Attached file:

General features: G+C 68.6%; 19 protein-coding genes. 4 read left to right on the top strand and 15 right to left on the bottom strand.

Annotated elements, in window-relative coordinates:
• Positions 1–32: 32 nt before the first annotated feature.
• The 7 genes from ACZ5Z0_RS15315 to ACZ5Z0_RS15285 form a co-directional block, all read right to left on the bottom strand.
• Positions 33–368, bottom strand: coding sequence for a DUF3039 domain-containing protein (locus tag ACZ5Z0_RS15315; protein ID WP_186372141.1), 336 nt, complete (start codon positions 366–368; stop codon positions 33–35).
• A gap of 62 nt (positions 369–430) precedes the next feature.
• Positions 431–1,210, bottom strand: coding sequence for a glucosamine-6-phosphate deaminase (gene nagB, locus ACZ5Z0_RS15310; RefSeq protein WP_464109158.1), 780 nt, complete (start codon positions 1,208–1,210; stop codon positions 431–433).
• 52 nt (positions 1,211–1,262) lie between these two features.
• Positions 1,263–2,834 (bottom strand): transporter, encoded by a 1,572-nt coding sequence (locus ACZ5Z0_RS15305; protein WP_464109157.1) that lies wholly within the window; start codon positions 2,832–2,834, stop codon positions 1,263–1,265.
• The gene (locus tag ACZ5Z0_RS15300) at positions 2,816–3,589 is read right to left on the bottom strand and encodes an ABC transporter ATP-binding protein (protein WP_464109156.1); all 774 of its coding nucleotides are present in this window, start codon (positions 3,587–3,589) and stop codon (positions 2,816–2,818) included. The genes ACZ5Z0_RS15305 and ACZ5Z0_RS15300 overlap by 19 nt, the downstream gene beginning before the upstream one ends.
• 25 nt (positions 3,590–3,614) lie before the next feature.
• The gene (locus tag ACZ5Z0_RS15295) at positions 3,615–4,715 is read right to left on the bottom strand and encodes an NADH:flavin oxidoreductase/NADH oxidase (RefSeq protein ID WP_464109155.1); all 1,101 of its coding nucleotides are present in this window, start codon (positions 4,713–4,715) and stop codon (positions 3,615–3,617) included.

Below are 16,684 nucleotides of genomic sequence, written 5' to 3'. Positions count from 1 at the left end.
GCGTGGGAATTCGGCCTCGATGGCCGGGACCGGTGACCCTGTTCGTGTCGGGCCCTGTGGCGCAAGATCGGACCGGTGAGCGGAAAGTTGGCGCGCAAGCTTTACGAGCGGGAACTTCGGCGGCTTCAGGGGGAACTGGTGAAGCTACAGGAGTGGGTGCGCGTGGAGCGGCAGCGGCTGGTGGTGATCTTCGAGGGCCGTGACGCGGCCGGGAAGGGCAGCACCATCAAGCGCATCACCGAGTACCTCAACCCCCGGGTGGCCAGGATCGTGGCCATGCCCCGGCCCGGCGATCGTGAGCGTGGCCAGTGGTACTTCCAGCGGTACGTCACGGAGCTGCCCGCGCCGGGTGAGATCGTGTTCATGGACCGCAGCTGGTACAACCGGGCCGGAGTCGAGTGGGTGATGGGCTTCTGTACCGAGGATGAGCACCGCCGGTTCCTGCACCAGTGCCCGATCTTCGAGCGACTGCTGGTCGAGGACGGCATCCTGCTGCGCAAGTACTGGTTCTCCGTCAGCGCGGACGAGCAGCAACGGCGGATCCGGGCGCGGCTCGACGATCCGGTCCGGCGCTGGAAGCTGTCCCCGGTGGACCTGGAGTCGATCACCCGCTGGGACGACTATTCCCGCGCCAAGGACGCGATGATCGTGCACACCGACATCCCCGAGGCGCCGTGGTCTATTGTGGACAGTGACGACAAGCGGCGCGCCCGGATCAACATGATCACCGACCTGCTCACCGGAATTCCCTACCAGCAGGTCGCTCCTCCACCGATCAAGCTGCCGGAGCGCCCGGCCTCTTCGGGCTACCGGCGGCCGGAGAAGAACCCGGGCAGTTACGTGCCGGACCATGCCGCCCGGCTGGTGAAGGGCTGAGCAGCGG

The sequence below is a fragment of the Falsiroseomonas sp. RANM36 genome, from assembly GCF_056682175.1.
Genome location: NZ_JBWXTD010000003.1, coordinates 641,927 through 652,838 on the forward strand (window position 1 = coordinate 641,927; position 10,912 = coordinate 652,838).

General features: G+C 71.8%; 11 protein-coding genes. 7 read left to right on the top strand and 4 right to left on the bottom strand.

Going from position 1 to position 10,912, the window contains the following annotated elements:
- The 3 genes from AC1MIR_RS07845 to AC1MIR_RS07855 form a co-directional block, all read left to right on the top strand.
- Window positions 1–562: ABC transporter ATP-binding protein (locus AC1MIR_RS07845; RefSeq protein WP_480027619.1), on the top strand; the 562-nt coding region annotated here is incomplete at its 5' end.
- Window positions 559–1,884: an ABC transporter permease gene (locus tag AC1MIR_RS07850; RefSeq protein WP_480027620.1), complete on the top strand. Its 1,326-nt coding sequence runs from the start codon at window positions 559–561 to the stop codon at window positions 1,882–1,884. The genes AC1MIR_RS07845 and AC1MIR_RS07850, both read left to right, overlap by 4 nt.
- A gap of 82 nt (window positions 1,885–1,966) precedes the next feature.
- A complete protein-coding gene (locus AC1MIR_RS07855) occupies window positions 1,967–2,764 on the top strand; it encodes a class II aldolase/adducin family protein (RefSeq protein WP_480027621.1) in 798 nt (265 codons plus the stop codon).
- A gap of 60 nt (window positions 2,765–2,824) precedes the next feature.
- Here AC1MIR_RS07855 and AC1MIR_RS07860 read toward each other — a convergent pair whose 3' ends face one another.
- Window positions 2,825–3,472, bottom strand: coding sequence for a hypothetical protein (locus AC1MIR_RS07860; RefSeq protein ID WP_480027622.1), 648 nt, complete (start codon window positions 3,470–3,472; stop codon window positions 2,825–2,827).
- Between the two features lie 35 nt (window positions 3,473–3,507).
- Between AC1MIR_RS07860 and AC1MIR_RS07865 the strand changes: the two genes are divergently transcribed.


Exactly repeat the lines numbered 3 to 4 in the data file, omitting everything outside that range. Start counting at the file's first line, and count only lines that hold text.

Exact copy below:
• Positions 1–32: 32 nt before the first annotated feature.
• The 7 genes from ACZ5Z0_RS15315 to ACZ5Z0_RS15285 form a co-directional block, all read right to left on the bottom strand.